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1.  Functional mapping of the fission yeast DNA polymerase δ B-subunit Cdc1 by site-directed and random pentapeptide insertion mutagenesis 
BMC Molecular Biology  2009;10:82.
Background
DNA polymerase δ plays an essential role in chromosomal DNA replication in eukaryotic cells, being responsible for synthesising the bulk of the lagging strand. In fission yeast, Pol δ is a heterotetrameric enzyme comprising four evolutionarily well-conserved proteins: the catalytic subunit Pol3 and three smaller subunits Cdc1, Cdc27 and Cdm1. Pol3 binds directly to the B-subunit, Cdc1, which in turn binds the C-subunit, Cdc27. Human Pol δ comprises the same four subunits, and the crystal structure was recently reported of a complex of human p50 and the N-terminal domain of p66, the human orthologues of Cdc1 and Cdc27, respectively.
Results
To gain insights into the structure and function of Cdc1, random and directed mutagenesis techniques were used to create a collection of thirty alleles encoding mutant Cdc1 proteins. Each allele was tested for function in fission yeast and for binding of the altered protein to Pol3 and Cdc27 using the two-hybrid system. Additionally, the locations of the amino acid changes in each protein were mapped onto the three-dimensional structure of human p50. The results obtained from these studies identify amino acid residues and regions within the Cdc1 protein that are essential for interaction with Pol3 and Cdc27 and for in vivo function. Mutations specifically defective in Pol3-Cdc1 interactions allow the identification of a possible Pol3 binding surface on Cdc1.
Conclusion
In the absence of a three-dimensional structure of the entire Pol δ complex, the results of this study highlight regions in Cdc1 that are vital for protein function in vivo and provide valuable clues to possible protein-protein interaction surfaces on the Cdc1 protein that will be important targets for further study.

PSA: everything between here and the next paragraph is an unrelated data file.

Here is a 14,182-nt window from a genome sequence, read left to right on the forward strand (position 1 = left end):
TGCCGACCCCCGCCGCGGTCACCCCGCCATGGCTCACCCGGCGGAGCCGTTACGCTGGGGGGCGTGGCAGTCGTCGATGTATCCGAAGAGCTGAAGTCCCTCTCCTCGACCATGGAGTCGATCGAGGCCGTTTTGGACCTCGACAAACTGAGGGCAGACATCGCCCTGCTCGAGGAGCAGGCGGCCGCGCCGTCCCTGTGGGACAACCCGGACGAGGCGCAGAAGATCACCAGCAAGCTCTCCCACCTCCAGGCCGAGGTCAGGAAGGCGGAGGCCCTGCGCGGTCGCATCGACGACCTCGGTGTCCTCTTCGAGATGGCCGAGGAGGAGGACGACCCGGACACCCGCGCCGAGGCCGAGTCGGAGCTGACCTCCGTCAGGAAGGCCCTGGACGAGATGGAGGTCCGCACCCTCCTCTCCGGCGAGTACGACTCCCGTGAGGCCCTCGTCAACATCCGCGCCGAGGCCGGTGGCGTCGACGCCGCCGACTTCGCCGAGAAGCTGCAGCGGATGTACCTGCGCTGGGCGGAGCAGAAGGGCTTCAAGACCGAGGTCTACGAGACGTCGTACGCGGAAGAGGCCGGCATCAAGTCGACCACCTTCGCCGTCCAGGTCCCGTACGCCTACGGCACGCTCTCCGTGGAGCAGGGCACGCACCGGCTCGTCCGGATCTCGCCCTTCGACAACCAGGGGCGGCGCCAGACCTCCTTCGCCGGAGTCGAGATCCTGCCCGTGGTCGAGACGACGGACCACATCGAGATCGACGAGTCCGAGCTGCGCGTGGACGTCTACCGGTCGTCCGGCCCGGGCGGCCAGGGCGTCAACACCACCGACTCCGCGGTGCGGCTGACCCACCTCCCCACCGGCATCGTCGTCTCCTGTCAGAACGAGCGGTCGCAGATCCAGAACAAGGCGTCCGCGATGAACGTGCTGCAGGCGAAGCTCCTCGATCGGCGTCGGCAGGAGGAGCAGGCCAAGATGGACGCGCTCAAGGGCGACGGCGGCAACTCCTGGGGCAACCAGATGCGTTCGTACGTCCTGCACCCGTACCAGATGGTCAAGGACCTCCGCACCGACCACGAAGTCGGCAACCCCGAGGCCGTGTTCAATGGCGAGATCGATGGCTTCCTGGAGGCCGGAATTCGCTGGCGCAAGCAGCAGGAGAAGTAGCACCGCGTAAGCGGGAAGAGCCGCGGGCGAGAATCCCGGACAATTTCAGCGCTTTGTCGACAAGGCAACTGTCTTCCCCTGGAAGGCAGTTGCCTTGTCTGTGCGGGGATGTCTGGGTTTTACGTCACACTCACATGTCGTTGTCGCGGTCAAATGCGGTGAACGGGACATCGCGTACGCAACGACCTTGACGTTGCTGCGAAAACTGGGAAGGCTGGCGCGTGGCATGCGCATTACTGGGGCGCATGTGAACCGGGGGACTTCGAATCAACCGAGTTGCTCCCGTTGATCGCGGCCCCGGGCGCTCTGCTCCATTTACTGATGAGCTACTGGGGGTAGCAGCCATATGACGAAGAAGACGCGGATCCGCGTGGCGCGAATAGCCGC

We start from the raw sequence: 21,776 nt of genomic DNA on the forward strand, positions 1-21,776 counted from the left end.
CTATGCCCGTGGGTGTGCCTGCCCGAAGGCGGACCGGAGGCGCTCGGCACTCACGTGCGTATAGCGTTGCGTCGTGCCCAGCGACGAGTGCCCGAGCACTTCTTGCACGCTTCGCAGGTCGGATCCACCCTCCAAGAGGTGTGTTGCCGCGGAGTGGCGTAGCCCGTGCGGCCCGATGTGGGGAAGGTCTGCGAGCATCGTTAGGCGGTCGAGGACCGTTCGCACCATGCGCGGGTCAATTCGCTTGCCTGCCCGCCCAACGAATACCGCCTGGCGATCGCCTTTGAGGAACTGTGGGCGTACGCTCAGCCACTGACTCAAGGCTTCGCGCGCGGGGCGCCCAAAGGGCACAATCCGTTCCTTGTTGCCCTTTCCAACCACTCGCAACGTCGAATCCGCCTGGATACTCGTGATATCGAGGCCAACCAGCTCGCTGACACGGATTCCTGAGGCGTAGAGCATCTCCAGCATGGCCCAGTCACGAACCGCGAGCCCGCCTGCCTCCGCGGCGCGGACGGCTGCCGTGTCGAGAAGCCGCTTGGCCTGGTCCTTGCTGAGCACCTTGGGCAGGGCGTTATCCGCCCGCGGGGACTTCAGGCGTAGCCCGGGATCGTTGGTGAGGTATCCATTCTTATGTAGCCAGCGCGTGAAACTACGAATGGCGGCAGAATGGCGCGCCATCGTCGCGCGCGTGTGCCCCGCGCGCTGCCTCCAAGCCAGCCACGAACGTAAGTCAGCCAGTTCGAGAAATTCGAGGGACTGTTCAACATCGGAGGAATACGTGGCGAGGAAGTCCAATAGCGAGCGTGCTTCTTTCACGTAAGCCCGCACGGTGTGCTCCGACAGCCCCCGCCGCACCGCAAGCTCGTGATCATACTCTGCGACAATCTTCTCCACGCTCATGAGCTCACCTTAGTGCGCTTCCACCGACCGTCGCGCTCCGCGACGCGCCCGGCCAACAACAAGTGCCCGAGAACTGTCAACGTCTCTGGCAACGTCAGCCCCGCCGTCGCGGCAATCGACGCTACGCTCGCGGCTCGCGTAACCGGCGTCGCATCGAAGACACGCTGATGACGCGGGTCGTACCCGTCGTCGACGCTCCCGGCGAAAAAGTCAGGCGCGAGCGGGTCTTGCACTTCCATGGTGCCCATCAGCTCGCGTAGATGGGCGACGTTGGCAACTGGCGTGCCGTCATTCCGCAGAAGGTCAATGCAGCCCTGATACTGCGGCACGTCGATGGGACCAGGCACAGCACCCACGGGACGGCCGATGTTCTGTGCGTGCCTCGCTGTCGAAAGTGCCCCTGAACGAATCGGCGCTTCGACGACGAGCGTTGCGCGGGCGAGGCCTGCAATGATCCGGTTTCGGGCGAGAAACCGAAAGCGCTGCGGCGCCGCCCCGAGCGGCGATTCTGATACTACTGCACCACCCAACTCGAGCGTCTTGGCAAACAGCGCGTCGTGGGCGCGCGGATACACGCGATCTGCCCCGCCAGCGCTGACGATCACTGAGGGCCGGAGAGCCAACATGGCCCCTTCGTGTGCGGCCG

doi:10.1186/1471-2199-10-82
PMCID: PMC2734569  PMID: 19686603
2.  Biochemical characterisation of LigN, an NAD+-dependent DNA ligase from the halophilic euryarchaeon Haloferax volcanii that displays maximal in vitro activity at high salt concentrations 
Background
DNA ligases are required for DNA strand joining in all forms of cellular life. NAD+-dependent DNA ligases are found primarily in eubacteria but also in some eukaryotic viruses, bacteriophage and archaea. Among the archaeal NAD+-dependent DNA ligases is the LigN enzyme of the halophilic euryarchaeon Haloferax volcanii, the gene for which was apparently acquired by Hfx.volcanii through lateral gene transfer (LGT) from a halophilic eubacterium. Genetic studies show that the LGT-acquired LigN enzyme shares an essential function with the native Hfx.volcanii ATP-dependent DNA ligase protein LigA.
Results
To characterise the enzymatic properties of the LigN protein, wild-type and three mutant forms of the LigN protein were separately expressed in recombinant form in E.coli and purified to apparent homogeneity by immobilised metal ion affinity chromatography (IMAC). Non-isotopic DNA ligase activity assays using λ DNA restriction fragments with 12 bp cos cohesive ends were used to show that LigN activity was dependent on addition of divalent cations and salt. No activity was detected in the absence of KCl, whereas maximum activity could be detected at 3.2 M KCl, close to the intracellular KCl concentration of Hfx.volcanii cells.
Conclusion
LigN is unique amongst characterised DNA ligase enzymes in displaying maximal DNA strand joining activity at high (> 3 M) salt levels. As such the LigN enzyme has potential both as a novel tool for biotechnology and as a model enzyme for studying the adaptation of proteins to high intracellular salt levels.
doi:10.1186/1471-2199-7-44
PMCID: PMC1684257  PMID: 17132163
3.  Mapping and mutation of the conserved DNA polymerase interaction motif (DPIM) located in the C-terminal domain of fission yeast DNA polymerase δ subunit Cdc27 
Background
DNA polymerases α and δ play essential roles in the replication of chromosomal DNA in eukaryotic cells. DNA polymerase α (Pol α)-primase is required to prime synthesis of the leading strand and each Okazaki fragment on the lagging strand, whereas DNA polymerase δ (Pol δ) is required for the elongation stages of replication, a function it appears capable of performing on both leading and lagging strands, at least in the absence of DNA polymerase ε (Pol ε).
Results
Here it is shown that the catalytic subunit of Pol α, Pol1, interacts with Cdc27, one of three non-catalytic subunits of fission yeast Pol δ, both in vivo and in vitro. Pol1 interacts with the C-terminal domain of Cdc27, at a site distinct from the previously identified binding sites for Cdc1 and PCNA. Comparative protein sequence analysis identifies a protein sequence motif, called the DNA polymerase interaction motif (DPIM), in Cdc27 orthologues from a wide variety of eukaryotic species, including mammals. Mutational analysis shows that the DPIM in fission yeast Cdc27 is not required for effective DNA replication, repair or checkpoint function.
Conclusions
The absence of any detectable phenotypic consequences arising from mutation of the DPIM suggests that despite its evolutionary conservation, the interaction between the two polymerases mediated by this motif is a non-essential one.
doi:10.1186/1471-2199-5-21
PMCID: PMC545490  PMID: 15579205

Results 1-3 (3)